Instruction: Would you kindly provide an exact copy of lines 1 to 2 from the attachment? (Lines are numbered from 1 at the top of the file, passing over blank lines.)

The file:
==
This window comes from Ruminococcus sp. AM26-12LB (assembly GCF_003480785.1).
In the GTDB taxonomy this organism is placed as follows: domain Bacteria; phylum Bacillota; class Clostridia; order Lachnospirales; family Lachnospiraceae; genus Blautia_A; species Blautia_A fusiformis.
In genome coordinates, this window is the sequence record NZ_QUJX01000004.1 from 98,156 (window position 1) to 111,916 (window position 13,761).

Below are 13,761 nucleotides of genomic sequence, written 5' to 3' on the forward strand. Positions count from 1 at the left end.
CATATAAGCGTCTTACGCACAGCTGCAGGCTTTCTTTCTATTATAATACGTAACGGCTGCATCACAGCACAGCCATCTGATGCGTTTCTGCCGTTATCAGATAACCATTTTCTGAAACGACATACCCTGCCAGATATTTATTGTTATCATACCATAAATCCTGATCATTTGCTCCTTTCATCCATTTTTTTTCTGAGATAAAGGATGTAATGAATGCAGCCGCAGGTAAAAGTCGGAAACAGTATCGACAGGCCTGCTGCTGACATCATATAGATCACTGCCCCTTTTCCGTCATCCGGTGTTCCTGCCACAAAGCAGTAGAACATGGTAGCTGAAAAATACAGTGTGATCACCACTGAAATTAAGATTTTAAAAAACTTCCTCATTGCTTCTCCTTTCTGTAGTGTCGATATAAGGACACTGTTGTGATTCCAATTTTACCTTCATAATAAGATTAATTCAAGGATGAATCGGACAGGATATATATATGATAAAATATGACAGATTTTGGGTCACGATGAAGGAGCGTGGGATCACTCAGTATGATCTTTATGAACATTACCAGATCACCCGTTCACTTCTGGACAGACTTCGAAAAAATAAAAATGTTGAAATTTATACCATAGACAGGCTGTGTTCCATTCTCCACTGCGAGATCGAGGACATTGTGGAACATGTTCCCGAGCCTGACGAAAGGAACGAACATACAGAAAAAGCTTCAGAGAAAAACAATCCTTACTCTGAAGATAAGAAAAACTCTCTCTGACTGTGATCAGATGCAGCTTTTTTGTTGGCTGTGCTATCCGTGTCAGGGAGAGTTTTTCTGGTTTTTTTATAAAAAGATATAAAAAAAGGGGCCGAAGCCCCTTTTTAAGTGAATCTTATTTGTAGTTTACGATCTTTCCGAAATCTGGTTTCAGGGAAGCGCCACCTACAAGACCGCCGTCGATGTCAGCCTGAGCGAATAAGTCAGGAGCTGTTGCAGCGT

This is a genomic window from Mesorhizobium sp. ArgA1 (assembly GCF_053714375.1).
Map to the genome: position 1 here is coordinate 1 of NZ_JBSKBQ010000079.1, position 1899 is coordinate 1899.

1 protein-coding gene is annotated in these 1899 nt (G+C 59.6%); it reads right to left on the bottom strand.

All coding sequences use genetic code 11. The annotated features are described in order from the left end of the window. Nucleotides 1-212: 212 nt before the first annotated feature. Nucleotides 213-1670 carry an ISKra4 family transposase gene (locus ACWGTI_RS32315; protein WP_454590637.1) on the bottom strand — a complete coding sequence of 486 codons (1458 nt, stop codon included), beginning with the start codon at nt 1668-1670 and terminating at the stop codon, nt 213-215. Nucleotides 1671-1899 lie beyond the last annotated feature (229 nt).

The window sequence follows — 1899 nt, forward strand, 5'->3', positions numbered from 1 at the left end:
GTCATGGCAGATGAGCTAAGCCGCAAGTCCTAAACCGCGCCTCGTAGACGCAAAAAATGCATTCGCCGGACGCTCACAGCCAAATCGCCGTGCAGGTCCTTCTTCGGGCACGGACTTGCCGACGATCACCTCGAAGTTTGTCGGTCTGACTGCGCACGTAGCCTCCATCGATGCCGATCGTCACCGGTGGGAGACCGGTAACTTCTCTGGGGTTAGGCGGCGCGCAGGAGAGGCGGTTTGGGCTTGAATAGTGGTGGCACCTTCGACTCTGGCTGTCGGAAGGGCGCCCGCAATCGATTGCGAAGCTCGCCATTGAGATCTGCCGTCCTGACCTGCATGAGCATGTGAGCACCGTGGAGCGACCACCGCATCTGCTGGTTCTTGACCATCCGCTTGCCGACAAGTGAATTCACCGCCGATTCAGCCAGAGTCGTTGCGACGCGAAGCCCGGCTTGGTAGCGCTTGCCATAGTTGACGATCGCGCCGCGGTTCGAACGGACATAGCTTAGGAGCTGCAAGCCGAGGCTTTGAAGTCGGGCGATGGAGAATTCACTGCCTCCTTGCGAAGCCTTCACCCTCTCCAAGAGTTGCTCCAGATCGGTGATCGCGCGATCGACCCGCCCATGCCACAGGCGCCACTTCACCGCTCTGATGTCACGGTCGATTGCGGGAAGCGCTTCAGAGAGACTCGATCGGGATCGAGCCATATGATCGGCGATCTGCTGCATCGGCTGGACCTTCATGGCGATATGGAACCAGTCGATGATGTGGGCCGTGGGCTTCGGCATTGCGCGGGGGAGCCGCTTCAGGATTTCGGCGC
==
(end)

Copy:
This window comes from Ruminococcus sp. AM26-12LB (assembly GCF_003480785.1).
In the GTDB taxonomy this organism is placed as follows: domain Bacteria; phylum Bacillota; class Clostridia; order Lachnospirales; family Lachnospiraceae; genus Blautia_A; species Blautia_A fusiformis.